Summer cannot come soon enough for Hollywood
By Carl DiOrio
LOS ANGELES (Hollywood Reporter) - Hollywood is whistling past the box office graveyard. Year to date, ticket sales are off 3% from the same portion of 2007, with misfiring films from an array of genres littering the landscape. The spring tally is off a big 19% so far in Nielsen EDI data, and eight of the past nine weekends underperformed the same frames from a year earlier.
Yet much of the industry reaction amounts to a collective "What, me worry?" with executives shrugging off the slack period as a simple cyclical downturn.
"It's all product-based," a studio executive said Monday. "There was a lot of product coming out over the last month or two that the audience didn't see. But all you have to do is look at the 'Iron Man' tracking numbers to see that the public is pumped for that, and it will just go on from there."
Awareness for the May 2 release, starring Robert Downey Jr. as the Marvel superhero, and some other big summer "tentpoles" does appear high. So perhaps understandably, the prospect of a summer salvation for the industry proved something of a theme in an informal poll of studio execs.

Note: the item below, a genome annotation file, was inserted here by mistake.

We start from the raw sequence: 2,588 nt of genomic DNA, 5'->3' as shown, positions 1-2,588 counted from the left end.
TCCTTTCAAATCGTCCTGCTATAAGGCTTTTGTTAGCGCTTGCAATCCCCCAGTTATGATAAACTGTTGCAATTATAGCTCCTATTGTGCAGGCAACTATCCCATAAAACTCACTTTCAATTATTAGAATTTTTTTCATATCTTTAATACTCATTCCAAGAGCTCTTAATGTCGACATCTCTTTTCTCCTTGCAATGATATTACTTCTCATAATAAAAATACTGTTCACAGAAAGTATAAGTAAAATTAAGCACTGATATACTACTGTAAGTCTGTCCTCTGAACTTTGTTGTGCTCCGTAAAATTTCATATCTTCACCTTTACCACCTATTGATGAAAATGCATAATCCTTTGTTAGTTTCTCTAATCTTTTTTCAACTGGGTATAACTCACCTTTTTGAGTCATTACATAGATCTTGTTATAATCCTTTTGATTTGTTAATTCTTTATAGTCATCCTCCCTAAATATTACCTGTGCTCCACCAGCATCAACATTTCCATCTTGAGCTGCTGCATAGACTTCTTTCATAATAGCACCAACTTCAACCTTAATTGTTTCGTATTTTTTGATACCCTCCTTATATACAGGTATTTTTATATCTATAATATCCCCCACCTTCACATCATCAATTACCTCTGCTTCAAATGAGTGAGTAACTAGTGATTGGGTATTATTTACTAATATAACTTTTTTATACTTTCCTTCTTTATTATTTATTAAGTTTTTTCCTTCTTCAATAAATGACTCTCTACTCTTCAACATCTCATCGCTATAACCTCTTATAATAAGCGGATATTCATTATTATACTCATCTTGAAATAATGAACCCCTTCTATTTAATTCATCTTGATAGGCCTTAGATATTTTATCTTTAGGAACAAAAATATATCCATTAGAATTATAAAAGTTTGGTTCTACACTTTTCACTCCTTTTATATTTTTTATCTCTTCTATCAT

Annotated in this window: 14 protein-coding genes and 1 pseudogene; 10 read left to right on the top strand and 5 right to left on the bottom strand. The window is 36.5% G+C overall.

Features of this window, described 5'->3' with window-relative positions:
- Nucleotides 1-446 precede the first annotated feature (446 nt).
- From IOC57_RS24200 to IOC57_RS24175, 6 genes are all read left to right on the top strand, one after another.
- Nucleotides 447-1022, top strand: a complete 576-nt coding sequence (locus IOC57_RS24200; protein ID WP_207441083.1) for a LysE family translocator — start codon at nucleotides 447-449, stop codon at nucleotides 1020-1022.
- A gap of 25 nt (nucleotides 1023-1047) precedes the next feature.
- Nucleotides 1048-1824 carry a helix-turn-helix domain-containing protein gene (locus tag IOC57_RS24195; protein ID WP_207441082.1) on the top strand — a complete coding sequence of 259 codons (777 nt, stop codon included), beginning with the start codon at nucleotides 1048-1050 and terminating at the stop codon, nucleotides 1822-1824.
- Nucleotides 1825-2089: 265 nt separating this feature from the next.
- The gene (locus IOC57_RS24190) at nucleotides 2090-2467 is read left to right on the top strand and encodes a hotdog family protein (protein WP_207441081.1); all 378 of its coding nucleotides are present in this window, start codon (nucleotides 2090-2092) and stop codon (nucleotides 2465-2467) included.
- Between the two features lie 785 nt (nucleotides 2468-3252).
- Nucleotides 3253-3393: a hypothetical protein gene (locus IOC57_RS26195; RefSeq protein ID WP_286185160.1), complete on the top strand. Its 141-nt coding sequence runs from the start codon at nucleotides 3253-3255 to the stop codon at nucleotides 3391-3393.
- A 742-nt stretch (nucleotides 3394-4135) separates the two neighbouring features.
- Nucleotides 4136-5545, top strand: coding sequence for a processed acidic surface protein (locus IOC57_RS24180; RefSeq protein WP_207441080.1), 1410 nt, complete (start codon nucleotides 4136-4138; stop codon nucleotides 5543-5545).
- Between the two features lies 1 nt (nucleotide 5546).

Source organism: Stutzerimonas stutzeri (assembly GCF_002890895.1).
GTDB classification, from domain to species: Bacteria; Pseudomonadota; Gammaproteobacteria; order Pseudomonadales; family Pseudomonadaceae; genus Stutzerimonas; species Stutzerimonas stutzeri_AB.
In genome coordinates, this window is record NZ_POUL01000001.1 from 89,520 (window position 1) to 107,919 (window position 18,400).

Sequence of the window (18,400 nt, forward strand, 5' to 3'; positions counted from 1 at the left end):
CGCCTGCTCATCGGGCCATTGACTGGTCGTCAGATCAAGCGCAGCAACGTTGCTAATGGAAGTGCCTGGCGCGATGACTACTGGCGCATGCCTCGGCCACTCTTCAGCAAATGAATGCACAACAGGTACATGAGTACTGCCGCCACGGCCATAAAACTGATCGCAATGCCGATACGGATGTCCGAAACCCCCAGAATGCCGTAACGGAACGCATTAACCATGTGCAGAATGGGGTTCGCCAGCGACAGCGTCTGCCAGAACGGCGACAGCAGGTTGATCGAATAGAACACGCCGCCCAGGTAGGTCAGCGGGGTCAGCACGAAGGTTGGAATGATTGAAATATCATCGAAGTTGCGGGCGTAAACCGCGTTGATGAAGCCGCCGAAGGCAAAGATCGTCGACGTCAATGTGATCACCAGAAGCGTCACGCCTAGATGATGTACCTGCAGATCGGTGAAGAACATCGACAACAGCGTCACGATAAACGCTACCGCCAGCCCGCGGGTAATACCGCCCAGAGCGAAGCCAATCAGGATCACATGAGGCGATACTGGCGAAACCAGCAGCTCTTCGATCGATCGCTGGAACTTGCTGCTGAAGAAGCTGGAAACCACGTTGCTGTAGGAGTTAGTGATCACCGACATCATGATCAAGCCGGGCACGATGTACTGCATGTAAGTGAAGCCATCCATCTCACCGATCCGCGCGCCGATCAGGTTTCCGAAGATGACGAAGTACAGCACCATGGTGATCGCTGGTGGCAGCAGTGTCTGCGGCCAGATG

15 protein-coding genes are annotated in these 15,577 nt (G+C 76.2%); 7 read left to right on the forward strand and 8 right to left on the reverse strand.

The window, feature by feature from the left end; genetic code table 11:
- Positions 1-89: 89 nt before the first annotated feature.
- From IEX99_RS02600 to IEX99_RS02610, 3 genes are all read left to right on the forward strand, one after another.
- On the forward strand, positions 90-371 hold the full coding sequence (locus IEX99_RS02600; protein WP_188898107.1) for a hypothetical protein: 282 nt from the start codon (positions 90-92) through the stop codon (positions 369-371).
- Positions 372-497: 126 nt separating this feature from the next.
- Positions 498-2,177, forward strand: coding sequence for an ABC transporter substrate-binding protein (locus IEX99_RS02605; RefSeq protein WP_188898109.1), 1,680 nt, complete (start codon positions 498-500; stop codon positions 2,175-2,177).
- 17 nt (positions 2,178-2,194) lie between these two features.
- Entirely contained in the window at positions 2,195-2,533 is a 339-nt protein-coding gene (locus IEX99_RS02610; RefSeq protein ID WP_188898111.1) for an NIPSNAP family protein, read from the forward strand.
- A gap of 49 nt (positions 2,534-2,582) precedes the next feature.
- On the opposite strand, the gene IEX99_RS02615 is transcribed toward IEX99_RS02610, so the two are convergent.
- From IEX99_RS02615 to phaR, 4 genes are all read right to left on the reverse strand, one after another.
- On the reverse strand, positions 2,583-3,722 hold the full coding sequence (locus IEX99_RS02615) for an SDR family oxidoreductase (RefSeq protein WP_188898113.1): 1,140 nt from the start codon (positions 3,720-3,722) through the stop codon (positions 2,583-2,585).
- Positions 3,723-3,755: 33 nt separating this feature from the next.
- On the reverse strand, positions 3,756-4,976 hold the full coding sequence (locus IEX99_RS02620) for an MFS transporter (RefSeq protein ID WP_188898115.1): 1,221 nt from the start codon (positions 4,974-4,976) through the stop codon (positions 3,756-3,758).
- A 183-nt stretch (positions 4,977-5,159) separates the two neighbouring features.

"Summer will be here very soon, and it's going to be terrific," another top player insisted. "And at the end of it all, it will be a terrific year. I really would be very surprised if at the end of the year we do not equal or surpass last year's box office."
Still, such sentiments could amount to wishful thinking. Last summer's $4.16 billion in industry box office was a record, built on three May openers that proved to be $300 million domestic grossers.
This May, the highest flyers will include Paramount's "Iron Man" and "Indiana Jones and the Kingdom of the Crystal Skull" (May 22), Disney's "The Chronicles of Narnia: Prince Caspian" (May 16) and perhaps Warner Bros.' "Speed Racer" (May 9). Most box office handicappers expect at least one of those to travel north of $300 million, but anything beyond that is uncertain.
"Even with all the big titles this summer, it's still a tough comparison," Fox domestic distribution president Bruce Snyder acknowledged. Continued...